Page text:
What is a design-driven organization, according to designers? What organizations put a legitimate emphasis on design? Conversely, which industries seem to lag behind the rest? All of these questions and more are answered in InVision’s first ever Product Design Trends Report.
This global survey that polled more than 1650 designers in 65 countries across the world offers an enlightening and insightful look into the state of design and the industry today. All of the respondents provided information on their: careers, education levels, compensation ranges, roles in the industry, income variables, design tool preferences, and purchasing habits.
More topics are also covered in this wide-ranging survey that seeks to identify what types of organizations really value design. As design has established itself as a potent force in companies today, many are interested in determining how and if these organizations are harnessing it to the fullest, possible benefit.
Some of the survey answers are truly unexpected while others are interesting and will give you pause. Let’s dive into some of the more memorable data that was uncovered.
Design takes the lead: Design plays a leading role in 38.4% of companies across the world with at least 2000 employees. Interestingly, at startups, this percentage is much higher, with 65% of startups leading with design.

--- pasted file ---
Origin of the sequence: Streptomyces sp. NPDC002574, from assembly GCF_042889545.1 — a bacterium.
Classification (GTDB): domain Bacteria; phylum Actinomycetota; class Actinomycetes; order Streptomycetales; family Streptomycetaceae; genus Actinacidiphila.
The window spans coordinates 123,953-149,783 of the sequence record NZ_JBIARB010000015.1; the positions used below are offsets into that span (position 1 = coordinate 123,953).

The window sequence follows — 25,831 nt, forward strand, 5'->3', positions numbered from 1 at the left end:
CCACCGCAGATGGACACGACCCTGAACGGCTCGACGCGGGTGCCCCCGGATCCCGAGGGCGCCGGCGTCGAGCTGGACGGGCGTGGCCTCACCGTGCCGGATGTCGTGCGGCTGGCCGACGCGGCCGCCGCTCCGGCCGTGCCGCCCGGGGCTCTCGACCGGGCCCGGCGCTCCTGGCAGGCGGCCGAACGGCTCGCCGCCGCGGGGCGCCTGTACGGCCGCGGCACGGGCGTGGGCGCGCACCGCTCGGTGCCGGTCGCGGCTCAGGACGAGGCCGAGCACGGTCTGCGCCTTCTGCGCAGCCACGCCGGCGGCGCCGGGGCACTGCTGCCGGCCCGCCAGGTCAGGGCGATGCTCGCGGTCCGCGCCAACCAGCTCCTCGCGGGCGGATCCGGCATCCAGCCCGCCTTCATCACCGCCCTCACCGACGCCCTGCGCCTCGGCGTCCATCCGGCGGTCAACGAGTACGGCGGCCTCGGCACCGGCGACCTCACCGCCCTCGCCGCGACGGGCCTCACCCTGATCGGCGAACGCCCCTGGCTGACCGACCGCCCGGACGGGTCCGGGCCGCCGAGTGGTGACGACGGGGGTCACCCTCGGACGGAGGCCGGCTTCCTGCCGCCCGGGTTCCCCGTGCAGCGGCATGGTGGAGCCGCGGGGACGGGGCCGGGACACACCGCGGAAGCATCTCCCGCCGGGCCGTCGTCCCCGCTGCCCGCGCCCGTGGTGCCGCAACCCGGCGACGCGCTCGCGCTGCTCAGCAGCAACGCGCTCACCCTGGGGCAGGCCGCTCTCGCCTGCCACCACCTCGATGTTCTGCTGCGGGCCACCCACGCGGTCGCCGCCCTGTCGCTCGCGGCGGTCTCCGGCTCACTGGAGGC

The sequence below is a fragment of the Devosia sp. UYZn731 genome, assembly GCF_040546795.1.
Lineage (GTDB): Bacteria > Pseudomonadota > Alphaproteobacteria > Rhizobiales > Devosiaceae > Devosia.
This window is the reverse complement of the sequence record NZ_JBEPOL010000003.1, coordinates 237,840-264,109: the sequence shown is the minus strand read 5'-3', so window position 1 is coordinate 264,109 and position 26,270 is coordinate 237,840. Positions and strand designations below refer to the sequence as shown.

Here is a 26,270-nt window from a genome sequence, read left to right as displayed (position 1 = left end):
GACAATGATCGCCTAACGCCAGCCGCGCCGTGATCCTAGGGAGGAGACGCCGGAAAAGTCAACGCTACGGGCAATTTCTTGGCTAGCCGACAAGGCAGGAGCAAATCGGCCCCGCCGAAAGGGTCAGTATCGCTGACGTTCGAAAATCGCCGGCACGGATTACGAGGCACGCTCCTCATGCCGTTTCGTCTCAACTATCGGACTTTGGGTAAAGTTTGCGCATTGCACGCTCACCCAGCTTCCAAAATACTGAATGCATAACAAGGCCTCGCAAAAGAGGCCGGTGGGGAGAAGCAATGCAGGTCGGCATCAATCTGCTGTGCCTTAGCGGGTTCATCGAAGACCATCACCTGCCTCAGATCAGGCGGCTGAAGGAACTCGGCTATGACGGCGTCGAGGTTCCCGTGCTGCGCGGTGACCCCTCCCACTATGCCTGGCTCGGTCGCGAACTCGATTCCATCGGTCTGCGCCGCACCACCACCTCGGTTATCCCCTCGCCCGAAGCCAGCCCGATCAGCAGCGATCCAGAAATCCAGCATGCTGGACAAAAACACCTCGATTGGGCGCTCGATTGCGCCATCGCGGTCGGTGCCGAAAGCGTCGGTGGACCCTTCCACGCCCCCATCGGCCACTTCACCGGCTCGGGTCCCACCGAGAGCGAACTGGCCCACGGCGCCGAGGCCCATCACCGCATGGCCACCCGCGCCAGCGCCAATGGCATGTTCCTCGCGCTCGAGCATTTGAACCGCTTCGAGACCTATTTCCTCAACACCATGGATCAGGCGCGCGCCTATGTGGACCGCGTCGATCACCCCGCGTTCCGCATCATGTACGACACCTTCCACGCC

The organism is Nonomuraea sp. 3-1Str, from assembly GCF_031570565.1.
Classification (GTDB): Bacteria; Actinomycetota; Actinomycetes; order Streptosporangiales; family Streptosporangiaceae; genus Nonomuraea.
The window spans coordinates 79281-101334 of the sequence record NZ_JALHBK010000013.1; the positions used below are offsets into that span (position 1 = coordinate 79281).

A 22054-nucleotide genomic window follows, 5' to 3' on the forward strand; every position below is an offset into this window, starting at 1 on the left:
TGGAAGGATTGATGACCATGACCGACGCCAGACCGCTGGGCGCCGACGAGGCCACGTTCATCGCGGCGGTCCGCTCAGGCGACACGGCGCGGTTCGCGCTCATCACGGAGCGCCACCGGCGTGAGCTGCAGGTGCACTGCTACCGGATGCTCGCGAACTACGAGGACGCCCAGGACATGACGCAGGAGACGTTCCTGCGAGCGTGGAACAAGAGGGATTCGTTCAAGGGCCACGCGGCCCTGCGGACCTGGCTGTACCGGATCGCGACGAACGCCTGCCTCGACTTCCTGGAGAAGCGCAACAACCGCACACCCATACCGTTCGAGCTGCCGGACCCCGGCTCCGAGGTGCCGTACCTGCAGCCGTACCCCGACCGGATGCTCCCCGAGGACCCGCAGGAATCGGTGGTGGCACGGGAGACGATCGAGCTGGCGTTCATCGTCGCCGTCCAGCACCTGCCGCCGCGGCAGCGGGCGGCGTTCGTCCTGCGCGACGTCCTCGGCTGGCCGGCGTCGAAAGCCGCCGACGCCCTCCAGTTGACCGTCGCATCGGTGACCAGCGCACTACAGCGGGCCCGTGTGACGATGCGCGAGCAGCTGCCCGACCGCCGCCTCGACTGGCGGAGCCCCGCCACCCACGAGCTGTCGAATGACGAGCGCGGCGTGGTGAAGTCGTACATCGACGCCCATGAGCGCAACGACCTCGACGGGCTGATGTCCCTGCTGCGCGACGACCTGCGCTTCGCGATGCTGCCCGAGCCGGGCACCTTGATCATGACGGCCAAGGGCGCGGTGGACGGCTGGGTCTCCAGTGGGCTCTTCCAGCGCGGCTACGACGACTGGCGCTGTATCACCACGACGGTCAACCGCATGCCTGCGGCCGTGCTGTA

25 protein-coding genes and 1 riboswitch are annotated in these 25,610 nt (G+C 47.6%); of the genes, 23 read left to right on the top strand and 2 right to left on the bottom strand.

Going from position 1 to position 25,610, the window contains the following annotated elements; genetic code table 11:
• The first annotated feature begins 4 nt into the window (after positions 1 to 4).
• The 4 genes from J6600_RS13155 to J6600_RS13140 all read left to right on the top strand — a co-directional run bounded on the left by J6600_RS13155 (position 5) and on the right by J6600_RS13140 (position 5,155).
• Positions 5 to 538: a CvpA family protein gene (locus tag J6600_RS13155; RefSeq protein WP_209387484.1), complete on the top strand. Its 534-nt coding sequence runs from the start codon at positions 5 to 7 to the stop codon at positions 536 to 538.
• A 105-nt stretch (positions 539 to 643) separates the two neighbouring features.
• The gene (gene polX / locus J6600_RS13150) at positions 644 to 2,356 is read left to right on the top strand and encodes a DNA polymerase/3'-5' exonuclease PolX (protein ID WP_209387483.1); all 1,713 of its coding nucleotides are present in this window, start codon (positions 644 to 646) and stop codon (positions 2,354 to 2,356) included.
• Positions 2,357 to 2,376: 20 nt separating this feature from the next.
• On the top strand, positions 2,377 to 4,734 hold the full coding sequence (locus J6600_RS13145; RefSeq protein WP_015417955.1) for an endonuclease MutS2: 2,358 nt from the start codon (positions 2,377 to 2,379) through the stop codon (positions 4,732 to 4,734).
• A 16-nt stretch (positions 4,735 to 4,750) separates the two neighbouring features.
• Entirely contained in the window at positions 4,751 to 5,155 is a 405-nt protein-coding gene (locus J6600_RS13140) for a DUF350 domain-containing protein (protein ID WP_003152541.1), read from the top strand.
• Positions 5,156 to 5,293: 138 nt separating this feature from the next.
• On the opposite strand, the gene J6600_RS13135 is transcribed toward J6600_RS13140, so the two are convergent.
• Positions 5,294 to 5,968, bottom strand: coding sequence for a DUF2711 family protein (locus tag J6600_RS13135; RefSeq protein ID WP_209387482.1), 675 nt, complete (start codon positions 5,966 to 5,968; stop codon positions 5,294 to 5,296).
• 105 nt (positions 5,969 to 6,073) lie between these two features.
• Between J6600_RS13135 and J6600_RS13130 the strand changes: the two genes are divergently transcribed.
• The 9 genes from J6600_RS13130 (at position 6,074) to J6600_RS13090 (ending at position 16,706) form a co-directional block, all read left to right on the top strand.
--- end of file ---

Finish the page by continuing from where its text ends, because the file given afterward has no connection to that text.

The importance of design: More and more top decision-makers at companies see design as playing a crucial role at their company. This holds true for 33% of female directors versus 36% of male directors; 25% of female managers versus 24% of male managers; 12% of female VPs versus 10% of male VPs; 9% of female C-level executives versus 10% of male C-level executives; and 7% of female entry-level employees versus 8% of male entry-level employees.
Full-time employment: Some 87% of designers enjoy full-time employment. However, there’s a critical difference between self-employed designers and full-time designers: Those who are self-employed earn 3.7% more than full-time designers, no matter where they work.
Teamwork is commonplace: 75% of all designers actually don’t work alone. They work as part of a team, usually within a corporate setting or the headquarters of a company. More specifically, 15% of designers work with a distributed team or remotely while 10% work in a shared-office environment with their teams.
The pay is good: On average, a designer makes $80,606 per year. Those who get paid the most are product designers and usability testers and researchers. These two occupations earn double what marketing and conceptual designers make. Interestingly, men only make a little bit more per year than women in the design industry, with the average male designer taking home $77,112 compared to the average female designer’s $76,014.
Degree holders: The majority of designers have at least a bachelor’s degree (60%). Women are likelier than men to have a higher degree, with 71.5% of female designers holding a bachelor’s degree compared to 55.8% of male designers, and 17.3% of female designers holding a master’s degree compared to 16.9% of male designers.
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